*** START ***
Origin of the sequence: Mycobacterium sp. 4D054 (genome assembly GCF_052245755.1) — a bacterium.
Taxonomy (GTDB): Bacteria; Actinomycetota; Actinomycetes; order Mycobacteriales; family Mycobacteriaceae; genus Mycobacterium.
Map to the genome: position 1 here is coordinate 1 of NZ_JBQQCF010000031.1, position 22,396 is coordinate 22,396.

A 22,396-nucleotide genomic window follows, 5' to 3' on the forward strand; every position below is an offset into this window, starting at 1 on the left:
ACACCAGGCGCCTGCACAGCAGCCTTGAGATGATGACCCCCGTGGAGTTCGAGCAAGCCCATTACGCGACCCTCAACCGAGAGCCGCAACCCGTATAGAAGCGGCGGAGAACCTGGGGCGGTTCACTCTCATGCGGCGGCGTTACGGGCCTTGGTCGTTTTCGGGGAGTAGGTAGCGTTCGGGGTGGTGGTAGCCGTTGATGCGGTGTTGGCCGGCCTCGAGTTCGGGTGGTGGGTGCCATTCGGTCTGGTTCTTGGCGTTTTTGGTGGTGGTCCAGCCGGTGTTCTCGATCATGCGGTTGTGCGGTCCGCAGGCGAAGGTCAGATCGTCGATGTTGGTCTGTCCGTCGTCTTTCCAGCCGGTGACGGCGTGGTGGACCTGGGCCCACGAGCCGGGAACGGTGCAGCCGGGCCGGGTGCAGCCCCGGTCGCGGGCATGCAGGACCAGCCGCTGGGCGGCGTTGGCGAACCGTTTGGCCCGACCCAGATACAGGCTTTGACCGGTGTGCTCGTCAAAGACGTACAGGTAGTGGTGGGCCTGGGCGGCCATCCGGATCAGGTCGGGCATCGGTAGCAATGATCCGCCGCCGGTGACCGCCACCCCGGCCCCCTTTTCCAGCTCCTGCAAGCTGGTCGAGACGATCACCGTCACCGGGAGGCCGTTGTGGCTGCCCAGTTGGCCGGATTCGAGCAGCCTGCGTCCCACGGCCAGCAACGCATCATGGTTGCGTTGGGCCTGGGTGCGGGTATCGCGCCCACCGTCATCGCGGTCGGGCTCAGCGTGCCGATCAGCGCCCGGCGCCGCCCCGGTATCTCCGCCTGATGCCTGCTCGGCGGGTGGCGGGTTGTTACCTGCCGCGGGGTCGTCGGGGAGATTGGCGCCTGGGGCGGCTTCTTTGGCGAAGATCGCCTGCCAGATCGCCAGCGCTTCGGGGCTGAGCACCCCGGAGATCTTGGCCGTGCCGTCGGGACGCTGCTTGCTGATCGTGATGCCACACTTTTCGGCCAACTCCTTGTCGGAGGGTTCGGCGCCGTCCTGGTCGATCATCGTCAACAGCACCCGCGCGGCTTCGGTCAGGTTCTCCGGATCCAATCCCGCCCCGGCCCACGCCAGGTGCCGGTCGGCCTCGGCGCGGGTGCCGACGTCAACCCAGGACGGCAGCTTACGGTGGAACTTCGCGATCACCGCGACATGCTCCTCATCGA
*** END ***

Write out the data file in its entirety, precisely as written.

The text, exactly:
Origin of the sequence: Mycobacterium sp. 4D054 (genome assembly GCF_052245755.1) — a bacterium.
Taxonomy (GTDB): Bacteria; Actinomycetota; Actinomycetes; order Mycobacteriales; family Mycobacteriaceae; genus Mycobacterium.
Map to the genome: position 1 here is coordinate 1 of NZ_JBQQCF010000031.1, position 22,396 is coordinate 22,396.

A 22,396-nucleotide genomic window follows, 5' to 3' on the forward strand; every position below is an offset into this window, starting at 1 on the left:
ACACCAGGCGCCTGCACAGCAGCCTTGAGATGATGACCCCCGTGGAGTTCGAGCAAGCCCATTACGCGACCCTCAACCGAGAGCCGCAACCCGTATAGAAGCGGCGGAGAACCTGGGGCGGTTCACTCTCATGCGGCGGCGTTACGGGCCTTGGTCGTTTTCGGGGAGTAGGTAGCGTTCGGGGTGGTGGTAGCCGTTGATGCGGTGTTGGCCGGCCTCGAGTTCGGGTGGTGGGTGCCATTCGGTCTGGTTCTTGGCGTTTTTGGTGGTGGTCCAGCCGGTGTTCTCGATCATGCGGTTGTGCGGTCCGCAGGCGAAGGTCAGATCGTCGATGTTGGTCTGTCCGTCGTCTTTCCAGCCGGTGACGGCGTGGTGGACCTGGGCCCACGAGCCGGGAACGGTGCAGCCGGGCCGGGTGCAGCCCCGGTCGCGGGCATGCAGGACCAGCCGCTGGGCGGCGTTGGCGAACCGTTTGGCCCGACCCAGATACAGGCTTTGACCGGTGTGCTCGTCAAAGACGTACAGGTAGTGGTGGGCCTGGGCGGCCATCCGGATCAGGTCGGGCATCGGTAGCAATGATCCGCCGCCGGTGACCGCCACCCCGGCCCCCTTTTCCAGCTCCTGCAAGCTGGTCGAGACGATCACCGTCACCGGGAGGCCGTTGTGGCTGCCCAGTTGGCCGGATTCGAGCAGCCTGCGTCCCACGGCCAGCAACGCATCATGGTTGCGTTGGGCCTGGGTGCGGGTATCGCGCCCACCGTCATCGCGGTCGGGCTCAGCGTGCCGATCAGCGCCCGGCGCCGCCCCGGTATCTCCGCCTGATGCCTGCTCGGCGGGTGGCGGGTTGTTACCTGCCGCGGGGTCGTCGGGGAGATTGGCGCCTGGGGCGGCTTCTTTGGCGAAGATCGCCTGCCAGATCGCCAGCGCTTCGGGGCTGAGCACCCCGGAGATCTTGGCCGTGCCGTCGGGACGCTGCTTGCTGATCGTGATGCCACACTTTTCGGCCAACTCCTTGTCGGAGGGTTCGGCGCCGTCCTGGTCGATCATCGTCAACAGCACCCGCGCGGCTTCGGTCAGGTTCTCCGGATCCAATCCCGCCCCGGCCCACGCCAGGTGCCGGTCGGCCTCGGCGCGGGTGCCGACGTCAACCCAGGACGGCAGCTTACGGTGGAACTTCGCGATCACCGCGACATGCTCCTCATCGA